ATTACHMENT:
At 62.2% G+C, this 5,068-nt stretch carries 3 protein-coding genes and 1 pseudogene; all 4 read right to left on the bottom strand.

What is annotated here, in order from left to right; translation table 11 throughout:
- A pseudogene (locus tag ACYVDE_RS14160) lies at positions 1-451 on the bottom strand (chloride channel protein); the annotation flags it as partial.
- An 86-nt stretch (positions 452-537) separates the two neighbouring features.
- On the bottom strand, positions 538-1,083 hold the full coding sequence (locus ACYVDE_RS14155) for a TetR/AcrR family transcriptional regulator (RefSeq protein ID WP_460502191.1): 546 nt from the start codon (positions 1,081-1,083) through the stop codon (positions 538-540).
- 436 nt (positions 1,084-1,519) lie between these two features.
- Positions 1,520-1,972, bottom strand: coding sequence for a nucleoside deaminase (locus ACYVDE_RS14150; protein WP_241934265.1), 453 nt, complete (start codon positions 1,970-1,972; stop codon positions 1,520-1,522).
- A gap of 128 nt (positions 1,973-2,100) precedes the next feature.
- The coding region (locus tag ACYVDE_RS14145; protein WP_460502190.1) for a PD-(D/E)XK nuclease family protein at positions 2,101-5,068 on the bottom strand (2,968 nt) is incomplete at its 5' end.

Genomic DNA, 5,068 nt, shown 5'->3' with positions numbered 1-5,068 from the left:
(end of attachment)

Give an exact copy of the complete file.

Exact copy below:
At 62.2% G+C, this 5,068-nt stretch carries 3 protein-coding genes and 1 pseudogene; all 4 read right to left on the bottom strand.

What is annotated here, in order from left to right; translation table 11 throughout:
- A pseudogene (locus tag ACYVDE_RS14160) lies at positions 1-451 on the bottom strand (chloride channel protein); the annotation flags it as partial.
- An 86-nt stretch (positions 452-537) separates the two neighbouring features.
- On the bottom strand, positions 538-1,083 hold the full coding sequence (locus ACYVDE_RS14155) for a TetR/AcrR family transcriptional regulator (RefSeq protein ID WP_460502191.1): 546 nt from the start codon (positions 1,081-1,083) through the stop codon (positions 538-540).
- 436 nt (positions 1,084-1,519) lie between these two features.
- Positions 1,520-1,972, bottom strand: coding sequence for a nucleoside deaminase (locus ACYVDE_RS14150; protein WP_241934265.1), 453 nt, complete (start codon positions 1,970-1,972; stop codon positions 1,520-1,522).
- A gap of 128 nt (positions 1,973-2,100) precedes the next feature.
- The coding region (locus tag ACYVDE_RS14145; protein WP_460502190.1) for a PD-(D/E)XK nuclease family protein at positions 2,101-5,068 on the bottom strand (2,968 nt) is incomplete at its 5' end.

Genomic DNA, 5,068 nt, shown 5'->3' with positions numbered 1-5,068 from the left: